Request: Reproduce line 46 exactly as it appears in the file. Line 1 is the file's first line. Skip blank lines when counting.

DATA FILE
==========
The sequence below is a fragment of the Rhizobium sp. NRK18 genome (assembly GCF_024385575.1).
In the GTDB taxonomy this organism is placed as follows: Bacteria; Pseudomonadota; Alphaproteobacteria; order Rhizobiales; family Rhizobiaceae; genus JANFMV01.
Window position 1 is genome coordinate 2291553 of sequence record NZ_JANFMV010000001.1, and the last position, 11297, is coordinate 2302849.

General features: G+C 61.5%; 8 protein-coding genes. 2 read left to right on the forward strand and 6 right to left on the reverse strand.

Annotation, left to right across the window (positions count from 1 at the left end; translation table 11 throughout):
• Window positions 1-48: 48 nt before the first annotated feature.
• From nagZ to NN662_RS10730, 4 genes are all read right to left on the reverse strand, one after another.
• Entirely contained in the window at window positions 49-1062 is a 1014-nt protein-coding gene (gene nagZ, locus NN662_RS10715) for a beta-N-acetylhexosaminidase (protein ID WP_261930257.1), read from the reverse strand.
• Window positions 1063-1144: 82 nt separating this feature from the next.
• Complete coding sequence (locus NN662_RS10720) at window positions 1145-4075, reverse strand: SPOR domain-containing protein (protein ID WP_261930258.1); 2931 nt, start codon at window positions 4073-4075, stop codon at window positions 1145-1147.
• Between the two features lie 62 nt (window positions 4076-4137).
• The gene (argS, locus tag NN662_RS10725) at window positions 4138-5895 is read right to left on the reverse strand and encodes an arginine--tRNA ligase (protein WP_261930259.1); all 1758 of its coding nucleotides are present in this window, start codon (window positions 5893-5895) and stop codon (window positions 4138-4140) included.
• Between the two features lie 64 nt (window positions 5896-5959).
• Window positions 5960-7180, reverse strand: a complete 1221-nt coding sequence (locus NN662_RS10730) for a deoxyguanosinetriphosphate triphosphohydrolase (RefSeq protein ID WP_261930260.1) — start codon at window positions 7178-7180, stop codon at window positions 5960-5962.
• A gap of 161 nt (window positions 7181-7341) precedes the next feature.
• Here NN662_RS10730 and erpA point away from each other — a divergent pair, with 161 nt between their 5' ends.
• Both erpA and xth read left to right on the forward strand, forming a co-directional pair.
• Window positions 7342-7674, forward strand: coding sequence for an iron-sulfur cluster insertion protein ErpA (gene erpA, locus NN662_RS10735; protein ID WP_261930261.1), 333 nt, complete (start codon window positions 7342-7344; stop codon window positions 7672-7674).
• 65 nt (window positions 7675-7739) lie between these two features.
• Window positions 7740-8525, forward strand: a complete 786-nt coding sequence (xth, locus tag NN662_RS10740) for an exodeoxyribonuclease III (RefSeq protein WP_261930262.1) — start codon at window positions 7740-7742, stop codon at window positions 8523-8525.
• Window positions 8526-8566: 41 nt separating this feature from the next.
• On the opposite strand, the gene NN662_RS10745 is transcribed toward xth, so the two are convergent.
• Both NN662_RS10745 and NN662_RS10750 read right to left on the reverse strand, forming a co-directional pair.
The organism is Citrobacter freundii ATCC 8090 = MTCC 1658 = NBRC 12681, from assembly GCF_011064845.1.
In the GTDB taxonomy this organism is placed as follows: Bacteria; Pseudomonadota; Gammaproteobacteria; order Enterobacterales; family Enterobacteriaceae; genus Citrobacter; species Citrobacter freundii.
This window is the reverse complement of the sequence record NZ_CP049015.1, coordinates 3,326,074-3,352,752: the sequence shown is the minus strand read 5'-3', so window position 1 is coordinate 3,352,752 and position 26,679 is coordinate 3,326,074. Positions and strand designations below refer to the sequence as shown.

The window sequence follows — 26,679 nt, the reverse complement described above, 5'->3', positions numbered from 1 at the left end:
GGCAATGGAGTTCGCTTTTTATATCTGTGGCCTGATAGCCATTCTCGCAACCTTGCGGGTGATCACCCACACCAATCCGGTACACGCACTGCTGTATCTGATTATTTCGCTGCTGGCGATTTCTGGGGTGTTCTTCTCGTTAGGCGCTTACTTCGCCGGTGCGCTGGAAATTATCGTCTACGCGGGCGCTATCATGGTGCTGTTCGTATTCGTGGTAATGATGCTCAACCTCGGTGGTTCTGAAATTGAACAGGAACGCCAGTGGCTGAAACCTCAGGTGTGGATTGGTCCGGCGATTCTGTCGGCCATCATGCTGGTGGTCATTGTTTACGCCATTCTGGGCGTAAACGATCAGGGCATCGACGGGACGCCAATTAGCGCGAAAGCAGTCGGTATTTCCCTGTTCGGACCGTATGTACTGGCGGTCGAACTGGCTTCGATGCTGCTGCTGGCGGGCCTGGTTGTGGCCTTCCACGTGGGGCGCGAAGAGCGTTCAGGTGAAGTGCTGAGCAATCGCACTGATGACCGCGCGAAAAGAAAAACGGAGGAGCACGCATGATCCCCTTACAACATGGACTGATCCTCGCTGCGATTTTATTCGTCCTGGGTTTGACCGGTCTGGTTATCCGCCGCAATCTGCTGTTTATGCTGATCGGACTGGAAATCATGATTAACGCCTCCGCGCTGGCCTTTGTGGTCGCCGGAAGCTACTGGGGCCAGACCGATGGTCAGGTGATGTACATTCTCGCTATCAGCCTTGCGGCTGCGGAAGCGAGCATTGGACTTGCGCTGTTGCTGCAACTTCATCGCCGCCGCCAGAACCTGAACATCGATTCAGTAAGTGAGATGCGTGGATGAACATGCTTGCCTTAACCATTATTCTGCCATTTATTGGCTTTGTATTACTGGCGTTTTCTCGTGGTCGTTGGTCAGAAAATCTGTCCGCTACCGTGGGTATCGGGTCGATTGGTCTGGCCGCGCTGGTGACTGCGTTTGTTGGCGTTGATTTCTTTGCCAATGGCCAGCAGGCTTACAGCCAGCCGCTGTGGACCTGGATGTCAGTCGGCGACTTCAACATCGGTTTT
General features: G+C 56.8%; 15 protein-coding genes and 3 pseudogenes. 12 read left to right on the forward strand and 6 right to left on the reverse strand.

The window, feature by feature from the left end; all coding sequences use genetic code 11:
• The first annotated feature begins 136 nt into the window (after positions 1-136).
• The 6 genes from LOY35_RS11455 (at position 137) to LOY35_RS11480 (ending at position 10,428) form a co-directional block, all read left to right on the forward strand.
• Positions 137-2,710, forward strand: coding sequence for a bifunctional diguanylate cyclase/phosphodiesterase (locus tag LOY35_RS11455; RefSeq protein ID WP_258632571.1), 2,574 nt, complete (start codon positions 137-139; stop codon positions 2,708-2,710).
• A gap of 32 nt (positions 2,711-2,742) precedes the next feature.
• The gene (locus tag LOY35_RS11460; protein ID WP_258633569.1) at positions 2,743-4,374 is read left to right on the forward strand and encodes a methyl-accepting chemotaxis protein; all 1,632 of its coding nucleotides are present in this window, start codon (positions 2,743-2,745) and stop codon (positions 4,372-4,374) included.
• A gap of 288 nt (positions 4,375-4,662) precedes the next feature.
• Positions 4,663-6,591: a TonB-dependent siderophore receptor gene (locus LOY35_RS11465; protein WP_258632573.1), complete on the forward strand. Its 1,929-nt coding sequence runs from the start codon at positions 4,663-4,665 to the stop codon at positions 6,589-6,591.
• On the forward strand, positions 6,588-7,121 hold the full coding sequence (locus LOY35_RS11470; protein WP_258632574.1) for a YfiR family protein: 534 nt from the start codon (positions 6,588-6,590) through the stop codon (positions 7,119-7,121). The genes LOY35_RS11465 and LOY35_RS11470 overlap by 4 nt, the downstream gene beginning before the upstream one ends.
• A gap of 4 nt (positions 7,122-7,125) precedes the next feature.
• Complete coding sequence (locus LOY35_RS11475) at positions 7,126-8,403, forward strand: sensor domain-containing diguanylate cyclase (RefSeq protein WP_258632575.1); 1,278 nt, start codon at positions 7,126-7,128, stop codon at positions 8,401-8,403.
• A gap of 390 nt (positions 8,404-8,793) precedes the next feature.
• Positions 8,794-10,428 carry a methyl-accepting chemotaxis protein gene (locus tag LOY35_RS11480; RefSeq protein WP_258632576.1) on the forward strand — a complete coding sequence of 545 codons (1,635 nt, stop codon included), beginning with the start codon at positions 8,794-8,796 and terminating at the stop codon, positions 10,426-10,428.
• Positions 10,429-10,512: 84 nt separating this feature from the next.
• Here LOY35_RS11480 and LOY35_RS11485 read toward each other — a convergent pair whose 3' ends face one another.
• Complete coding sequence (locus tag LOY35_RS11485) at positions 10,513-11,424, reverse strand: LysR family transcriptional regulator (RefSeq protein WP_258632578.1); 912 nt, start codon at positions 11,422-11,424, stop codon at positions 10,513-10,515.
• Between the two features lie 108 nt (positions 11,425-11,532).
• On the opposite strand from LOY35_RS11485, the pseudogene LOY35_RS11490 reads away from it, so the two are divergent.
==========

• Between the two features lie 108 nt (positions 11,425-11,532).